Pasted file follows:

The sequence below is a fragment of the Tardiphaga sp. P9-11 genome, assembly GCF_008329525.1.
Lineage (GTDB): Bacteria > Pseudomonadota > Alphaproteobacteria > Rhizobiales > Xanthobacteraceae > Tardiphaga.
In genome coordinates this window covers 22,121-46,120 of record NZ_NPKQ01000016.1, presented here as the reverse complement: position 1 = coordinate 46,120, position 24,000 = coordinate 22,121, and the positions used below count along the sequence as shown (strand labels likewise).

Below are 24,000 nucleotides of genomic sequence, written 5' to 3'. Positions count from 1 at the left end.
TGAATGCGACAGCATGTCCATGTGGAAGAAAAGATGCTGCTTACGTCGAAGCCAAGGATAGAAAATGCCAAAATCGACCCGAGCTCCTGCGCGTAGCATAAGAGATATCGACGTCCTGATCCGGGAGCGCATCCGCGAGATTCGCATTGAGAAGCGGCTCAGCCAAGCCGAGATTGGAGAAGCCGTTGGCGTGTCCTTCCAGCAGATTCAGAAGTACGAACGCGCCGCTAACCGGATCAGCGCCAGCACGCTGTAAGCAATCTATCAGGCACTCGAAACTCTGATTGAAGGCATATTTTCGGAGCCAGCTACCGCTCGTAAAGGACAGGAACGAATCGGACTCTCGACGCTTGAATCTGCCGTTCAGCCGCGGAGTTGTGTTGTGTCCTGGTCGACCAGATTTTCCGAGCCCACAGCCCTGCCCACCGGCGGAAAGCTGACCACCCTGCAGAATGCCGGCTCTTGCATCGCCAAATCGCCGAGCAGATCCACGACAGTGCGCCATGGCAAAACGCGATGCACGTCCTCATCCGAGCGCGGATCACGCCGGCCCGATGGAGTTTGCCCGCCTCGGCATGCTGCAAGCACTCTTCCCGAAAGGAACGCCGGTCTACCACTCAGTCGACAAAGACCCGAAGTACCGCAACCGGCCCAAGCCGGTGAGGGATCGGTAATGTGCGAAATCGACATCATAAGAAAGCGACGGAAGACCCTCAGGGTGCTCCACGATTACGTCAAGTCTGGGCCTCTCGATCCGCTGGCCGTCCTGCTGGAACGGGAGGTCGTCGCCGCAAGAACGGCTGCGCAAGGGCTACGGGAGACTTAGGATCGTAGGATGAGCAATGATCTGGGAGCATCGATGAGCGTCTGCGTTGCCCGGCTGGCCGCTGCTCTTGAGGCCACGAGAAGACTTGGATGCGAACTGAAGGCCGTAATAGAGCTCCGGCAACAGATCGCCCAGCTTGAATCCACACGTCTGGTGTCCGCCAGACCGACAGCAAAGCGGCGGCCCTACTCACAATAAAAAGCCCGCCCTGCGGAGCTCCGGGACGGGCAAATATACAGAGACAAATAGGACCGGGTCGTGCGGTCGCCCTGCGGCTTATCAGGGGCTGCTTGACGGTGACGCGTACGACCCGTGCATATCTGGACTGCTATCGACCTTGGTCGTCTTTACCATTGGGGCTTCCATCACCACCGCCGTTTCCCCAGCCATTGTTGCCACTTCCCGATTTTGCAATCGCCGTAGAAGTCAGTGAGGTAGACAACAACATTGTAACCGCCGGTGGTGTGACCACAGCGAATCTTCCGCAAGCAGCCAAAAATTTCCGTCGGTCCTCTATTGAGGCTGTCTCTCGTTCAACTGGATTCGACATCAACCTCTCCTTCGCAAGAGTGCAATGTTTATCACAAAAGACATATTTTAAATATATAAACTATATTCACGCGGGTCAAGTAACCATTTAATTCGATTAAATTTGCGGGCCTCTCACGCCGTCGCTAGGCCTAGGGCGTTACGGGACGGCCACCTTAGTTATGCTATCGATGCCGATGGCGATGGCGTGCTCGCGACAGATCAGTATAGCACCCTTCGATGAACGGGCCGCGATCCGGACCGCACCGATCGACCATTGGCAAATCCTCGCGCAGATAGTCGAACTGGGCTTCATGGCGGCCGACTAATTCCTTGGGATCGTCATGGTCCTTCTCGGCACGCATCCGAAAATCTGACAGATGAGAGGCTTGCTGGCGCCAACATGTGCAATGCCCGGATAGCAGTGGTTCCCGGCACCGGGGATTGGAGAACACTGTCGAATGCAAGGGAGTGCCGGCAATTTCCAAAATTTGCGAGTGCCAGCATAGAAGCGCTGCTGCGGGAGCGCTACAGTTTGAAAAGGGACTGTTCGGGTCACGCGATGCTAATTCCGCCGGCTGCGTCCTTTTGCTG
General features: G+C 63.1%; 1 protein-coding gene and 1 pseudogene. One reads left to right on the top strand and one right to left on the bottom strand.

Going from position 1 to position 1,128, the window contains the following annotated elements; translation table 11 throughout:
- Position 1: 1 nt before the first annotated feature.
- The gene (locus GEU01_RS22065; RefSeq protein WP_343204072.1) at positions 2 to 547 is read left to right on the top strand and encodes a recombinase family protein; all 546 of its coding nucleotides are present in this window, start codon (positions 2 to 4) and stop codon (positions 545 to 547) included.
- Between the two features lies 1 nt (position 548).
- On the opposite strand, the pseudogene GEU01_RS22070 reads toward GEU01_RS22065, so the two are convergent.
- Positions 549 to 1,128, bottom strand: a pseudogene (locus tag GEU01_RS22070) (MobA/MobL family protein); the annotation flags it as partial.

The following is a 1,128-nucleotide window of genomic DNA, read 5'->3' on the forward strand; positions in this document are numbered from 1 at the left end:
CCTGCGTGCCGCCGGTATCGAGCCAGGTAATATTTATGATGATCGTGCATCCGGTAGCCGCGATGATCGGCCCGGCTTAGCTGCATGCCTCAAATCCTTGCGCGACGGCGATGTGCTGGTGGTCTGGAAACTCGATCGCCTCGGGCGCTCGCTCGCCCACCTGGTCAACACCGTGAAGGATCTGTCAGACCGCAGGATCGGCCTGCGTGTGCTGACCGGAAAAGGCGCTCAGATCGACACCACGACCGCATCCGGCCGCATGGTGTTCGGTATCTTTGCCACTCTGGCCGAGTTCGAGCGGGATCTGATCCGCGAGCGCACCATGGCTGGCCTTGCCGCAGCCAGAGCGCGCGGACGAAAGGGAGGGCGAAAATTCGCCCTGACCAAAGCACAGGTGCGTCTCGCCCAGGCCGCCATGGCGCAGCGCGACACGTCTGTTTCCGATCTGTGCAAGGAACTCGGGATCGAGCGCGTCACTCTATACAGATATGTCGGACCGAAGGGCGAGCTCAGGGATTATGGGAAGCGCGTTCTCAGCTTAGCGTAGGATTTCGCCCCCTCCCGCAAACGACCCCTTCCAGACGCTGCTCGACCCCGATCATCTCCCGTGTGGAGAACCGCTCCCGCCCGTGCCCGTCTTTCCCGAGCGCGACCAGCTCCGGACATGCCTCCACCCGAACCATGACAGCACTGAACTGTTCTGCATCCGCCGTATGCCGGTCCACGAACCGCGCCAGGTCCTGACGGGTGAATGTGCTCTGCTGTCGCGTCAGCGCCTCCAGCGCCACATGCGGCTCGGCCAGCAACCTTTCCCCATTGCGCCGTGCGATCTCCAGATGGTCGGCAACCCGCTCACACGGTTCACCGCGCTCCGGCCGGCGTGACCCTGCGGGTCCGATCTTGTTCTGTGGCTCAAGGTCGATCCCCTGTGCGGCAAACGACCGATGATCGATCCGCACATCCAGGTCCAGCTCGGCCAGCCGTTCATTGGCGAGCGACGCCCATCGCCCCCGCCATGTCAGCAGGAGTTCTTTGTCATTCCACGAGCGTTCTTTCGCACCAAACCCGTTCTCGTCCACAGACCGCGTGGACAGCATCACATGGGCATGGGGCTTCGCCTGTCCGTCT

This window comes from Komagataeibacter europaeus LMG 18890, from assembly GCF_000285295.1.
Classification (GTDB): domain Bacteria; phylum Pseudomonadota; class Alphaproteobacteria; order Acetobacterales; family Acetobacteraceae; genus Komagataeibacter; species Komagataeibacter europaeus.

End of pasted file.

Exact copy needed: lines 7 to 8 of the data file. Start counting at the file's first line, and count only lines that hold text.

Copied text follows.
Going from position 1 to position 1,128, the window contains the following annotated elements; translation table 11 throughout:
- Position 1: 1 nt before the first annotated feature.